Other districts may file similar appeals, said Pearson, the state’s accountability officer. In those cases, the state will be examining whether students who took the tests are representative of district students.

Renewed criticism

The release of the state’s preliminary school ratings, especially with the new flag for low participation, is resurfacing criticism of the state’s accountability system.

“One of the opt-out movement’s goals in Colorado was forcing change in the state’s so-called accountability system,” said Bob Schaeffer, director of the National Center for Fair & Open Testing, a critic of standardized testing. “And the first step is raising questions about its validity, which the asterisks certainly do.”

Several school leaders say they hope the new federal education law, the Every Student Succeeds Act, will let Colorado lawmakers return rating school quality to the district level.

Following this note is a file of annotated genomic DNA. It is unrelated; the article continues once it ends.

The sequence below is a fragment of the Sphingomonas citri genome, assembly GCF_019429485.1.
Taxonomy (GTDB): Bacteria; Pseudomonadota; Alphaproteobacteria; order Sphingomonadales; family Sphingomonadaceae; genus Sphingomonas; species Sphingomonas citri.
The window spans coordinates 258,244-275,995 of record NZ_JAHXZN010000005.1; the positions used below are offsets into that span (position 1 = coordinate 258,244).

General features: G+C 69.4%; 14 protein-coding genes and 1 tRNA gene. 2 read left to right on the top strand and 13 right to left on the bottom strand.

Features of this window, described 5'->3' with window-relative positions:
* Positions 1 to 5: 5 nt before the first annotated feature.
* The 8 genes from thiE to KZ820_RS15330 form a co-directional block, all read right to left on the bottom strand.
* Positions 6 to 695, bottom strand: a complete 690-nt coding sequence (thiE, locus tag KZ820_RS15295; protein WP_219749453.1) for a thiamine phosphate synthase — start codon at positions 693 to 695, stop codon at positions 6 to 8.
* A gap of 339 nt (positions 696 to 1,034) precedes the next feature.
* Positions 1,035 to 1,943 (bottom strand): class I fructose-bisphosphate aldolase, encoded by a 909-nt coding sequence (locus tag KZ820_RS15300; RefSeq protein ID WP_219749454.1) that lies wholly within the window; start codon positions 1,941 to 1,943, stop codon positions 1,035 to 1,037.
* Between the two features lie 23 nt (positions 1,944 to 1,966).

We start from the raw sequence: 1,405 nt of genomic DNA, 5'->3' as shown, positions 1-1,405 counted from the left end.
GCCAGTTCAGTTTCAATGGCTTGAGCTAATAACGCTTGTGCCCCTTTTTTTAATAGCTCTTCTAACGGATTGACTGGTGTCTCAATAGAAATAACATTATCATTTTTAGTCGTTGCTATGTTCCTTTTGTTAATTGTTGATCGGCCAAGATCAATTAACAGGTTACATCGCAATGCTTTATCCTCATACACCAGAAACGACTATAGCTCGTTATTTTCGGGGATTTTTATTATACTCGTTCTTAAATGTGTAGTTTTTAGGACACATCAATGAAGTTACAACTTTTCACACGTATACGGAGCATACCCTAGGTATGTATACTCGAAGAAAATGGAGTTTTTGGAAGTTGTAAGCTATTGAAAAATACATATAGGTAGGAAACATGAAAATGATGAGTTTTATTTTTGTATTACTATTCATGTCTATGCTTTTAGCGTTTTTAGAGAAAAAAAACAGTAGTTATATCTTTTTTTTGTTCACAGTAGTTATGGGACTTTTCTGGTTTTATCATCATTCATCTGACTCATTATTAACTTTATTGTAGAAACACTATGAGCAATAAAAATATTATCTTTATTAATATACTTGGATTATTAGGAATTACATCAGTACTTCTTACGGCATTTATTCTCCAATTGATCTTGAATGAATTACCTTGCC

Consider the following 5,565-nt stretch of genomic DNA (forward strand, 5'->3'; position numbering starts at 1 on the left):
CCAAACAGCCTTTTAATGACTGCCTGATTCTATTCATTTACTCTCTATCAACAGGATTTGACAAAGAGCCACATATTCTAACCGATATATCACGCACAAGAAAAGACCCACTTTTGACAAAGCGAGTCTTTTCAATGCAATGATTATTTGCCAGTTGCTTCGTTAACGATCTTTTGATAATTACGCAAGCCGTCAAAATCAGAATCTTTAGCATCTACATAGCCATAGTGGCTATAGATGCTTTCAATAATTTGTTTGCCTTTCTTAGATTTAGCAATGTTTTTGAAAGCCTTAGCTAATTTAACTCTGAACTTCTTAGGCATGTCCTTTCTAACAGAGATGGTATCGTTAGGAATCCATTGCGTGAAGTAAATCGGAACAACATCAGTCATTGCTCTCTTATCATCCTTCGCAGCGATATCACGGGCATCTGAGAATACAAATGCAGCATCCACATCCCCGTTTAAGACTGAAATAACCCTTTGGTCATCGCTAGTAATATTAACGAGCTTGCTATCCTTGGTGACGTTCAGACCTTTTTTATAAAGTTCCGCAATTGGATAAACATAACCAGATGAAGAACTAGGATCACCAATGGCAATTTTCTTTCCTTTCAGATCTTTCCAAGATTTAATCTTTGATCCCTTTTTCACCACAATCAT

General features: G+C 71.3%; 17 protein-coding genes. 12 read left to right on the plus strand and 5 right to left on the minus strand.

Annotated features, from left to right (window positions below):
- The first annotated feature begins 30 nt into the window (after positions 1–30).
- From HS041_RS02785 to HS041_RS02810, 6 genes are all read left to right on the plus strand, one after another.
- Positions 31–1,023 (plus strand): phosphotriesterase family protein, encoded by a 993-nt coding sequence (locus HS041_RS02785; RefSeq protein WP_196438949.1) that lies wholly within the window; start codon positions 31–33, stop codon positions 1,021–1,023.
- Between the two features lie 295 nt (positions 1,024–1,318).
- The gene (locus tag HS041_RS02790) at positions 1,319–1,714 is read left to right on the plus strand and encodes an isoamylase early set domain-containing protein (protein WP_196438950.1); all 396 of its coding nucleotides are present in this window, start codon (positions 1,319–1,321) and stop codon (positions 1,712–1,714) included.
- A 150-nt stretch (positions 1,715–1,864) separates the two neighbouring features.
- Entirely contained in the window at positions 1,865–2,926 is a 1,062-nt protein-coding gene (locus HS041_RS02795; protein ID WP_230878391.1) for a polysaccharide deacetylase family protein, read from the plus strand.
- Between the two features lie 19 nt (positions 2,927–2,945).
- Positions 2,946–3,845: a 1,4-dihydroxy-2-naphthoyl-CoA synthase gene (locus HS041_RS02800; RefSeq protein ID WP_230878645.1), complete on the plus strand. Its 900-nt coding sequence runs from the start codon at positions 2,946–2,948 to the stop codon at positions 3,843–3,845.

A group of rural schools has already begun testing a new accountability system that relies on both state and local data, including parent and teacher surveys.

The Cherry Creek School District, a hotbed of the opt-out movement, is developing its own rating system this year, said Judy Skupa, the district’s assistant superintendent.

Similar to Denver Public Schools’ own school rating system, Cherry Creek will rate its schools and provide the information to school staff, parents and students. While still in development, the ratings will focus on key educational milestones like how many students are reading by third grade.